10. 10.
    A. KELLER, J. A. ODELL and V. PERCEC Idem.},Polymer 34 (1993) 1800.Google Scholar
  11. 11.
    M. Hoff, A. Keller and A. H. Windle,J. Non-Newtonian Fluid Mech. 67 (1996) 241.Google Scholar
  12. 12.
    C. Viney and W. Putnam,Polymer 36 (1995) 1731.Google Scholar
  13. 13.
    C. Viney and A. H. Windle,J. Mater. Sci. 18 (1983) 1143.Google Scholar
  14. 14.
    C. Viney, A. M. Donald and A. H. Windle,Polymer 26 (1985) 870.Google Scholar
  15. 15.
    S. E. Bedford and A. H. Windle,ibid. 31 (1990) 616.Google Scholar
  16. 16.
    Macromol K. Shimamura,Chem. Rapid. Commun. 4 (1983) 107.Google Scholar
  17. 17.
    C. Viney and A. H. Windle,Polymer 27 (1986) 1325.Google Scholar
  18. 18.
    S. N. Magonov and D. H. Reneker,Annu. Rev. Mater. Sci. 27 (1997) 175.Google Scholar
  19. 19.
    H. Fisher, M. Miles and J. A. Odell,Macromol. Rapid. Commun. 15 (1994) 815.Google Scholar
  20. 20.
    S.-Y. Wang, Ph.D. dissertation, Department of Polymer Science, Akron, Ohio 44325-3909, 1995.Google Scholar
  21. 21.
    J. J. Ge, A. Zhang, K. W. Mccreight, R.-M. Ho, S.-Y. Wang, X. Jin, F. W. Harris and S. Z. D. Cheng,Macromolecules 30 (1997) 6498.Google Scholar
  22. 22.
    J. J. Ge, A. Zhang, K. W. Mccreight, S.-Y. Wang, F. W. Harris and S. Z. D. Cheng,ibid. 31 (1998) 4093.Google Scholar
  23. 23.
    J. J. Ge, P. S. Honigfort, R.-M. Ho, S.-Y. Wang, F. W. Harris and S. Z. D. Cheng,Macromol. Chem. Phys. 200 (1999) 31.Google Scholar
  24. 24.
    T. Seki, M. Sakuragi, Y. Kawanishi, Y. Suzuki, T. Tamaki, R. Fukuda and K. Ichimura,Langmuir 9 (1993) 211.Google Scholar
  25. 25.
    C. S. Kang, H. J. Winklehahn, M. Schulz, D. Neher and G. Wegner,Chem. Mater. 6 (1994) 2159.Google Scholar
  26. 26.
    J. J. Ge, G. Xue, F. Li, K. W. Mccreight, S.-Y. Wang, F. W. Harris, S. Z. D. Cheng, X. Zhuang, S.-C. Hong and Y. R. Shen,Macromol. Rapid Commun. 19 (1998) 619.Google Scholar
  27. 27.
    O. Herrmann-schonherr, J. H. Wendorff, H. Ringsdorf, P. Tschirner,ibid. 7 (1986) 791.Google Scholar
  28. 28.
    M. Ballauff and G. F. Schmidt,ibid. 8 (1987) 93.Google Scholar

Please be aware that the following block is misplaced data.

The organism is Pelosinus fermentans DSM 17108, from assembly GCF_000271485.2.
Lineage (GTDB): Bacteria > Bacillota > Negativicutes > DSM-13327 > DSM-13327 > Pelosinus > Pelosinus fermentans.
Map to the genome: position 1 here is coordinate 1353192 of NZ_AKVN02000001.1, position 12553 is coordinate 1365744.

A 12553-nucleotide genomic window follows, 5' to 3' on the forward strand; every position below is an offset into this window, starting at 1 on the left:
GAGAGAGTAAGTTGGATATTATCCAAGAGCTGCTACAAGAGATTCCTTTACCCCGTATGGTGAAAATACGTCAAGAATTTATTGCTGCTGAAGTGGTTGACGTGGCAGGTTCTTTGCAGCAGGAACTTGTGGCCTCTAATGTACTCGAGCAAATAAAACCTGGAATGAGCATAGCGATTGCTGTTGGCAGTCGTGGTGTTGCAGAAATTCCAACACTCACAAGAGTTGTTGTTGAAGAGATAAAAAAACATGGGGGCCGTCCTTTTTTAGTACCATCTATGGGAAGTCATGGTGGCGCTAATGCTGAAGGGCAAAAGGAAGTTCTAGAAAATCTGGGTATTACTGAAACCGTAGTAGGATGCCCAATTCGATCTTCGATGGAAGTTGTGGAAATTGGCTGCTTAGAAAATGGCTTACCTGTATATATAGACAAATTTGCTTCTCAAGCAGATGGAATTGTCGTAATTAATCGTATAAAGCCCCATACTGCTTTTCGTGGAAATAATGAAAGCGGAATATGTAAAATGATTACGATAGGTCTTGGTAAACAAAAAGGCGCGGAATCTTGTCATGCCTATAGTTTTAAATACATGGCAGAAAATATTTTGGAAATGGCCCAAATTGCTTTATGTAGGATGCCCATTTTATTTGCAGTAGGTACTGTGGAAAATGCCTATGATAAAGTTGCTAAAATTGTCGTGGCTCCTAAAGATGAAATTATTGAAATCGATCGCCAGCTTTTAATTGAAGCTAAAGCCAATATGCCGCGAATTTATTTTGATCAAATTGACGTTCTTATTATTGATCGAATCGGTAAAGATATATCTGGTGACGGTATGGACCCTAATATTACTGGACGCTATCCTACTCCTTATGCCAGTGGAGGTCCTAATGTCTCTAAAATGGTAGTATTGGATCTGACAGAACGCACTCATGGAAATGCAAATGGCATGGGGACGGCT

29. 29.
    A. Adam and W. Spiess,ibid. 11 (1990) 249.Google Scholar
  30. 30.
    H. R. Kricheldorf and A. Domschke,Macromolecules 29 (1996) 1337.Google Scholar
  31. 31.
    G. Scrates, “Infrared Characteristics Group Frequencies” (John Wiley & Sons: Chichester, UK, 1980).Google Scholar
  32. 32.
    J. J. Ge, M. Guo, J. Z. Zhang, P. S. Honigfort, I. K. Mann, S.-Y. Wang, F. W. Harris and S. Z. D. Cheng,Macromolecules 33 (2000) 3983.Google Scholar
  33. 33.
    Y. Yoon, A. Zhang, R.-M. Ho, S. Z. D. Cheng, V. Percec and P. Chu,ibid. 29 (1996) 294.Google Scholar
  34. 34.
    J. C. Wittmann and P. Smith,Nature 352 (1990) 414.Google Scholar
  35. 35.
    P. Damman, M. Dosiere, P. Smith and J. C. Wittmann,J. Am. Chem. Soc. 117 (1995) 1120.Google Scholar
  36. 36.
    P. Damman, M. Dosire, M. Brunel and J. C. Wittmann,ibid. 119 (1997) 4333.Google Scholar

Copyright information

© Kluwer Academic Publishers 2000

Authors and Affiliations

  • J. J. Ge
    • 1
  • J. Z. Zhang
    • 1
  • Wensheng Zhou
    • 1
  • C. Y. Li
    • 1
  • Shi Jin
    • 1
  • B. H. Calhoun
    • 1
  • Shy-Yeu Wang
    • 1
  • F. W. Harris
    • 1
  • S. Z. D. Cheng
    • 2
  1. 1.The Maurice Morton Institute and Department of Polymer ScienceThe University of AkronAkronUSA
  2. 2.The Maurice Morton Institute and Department of Polymer ScienceThe University of AkronAkronUSA

Personalised recommendations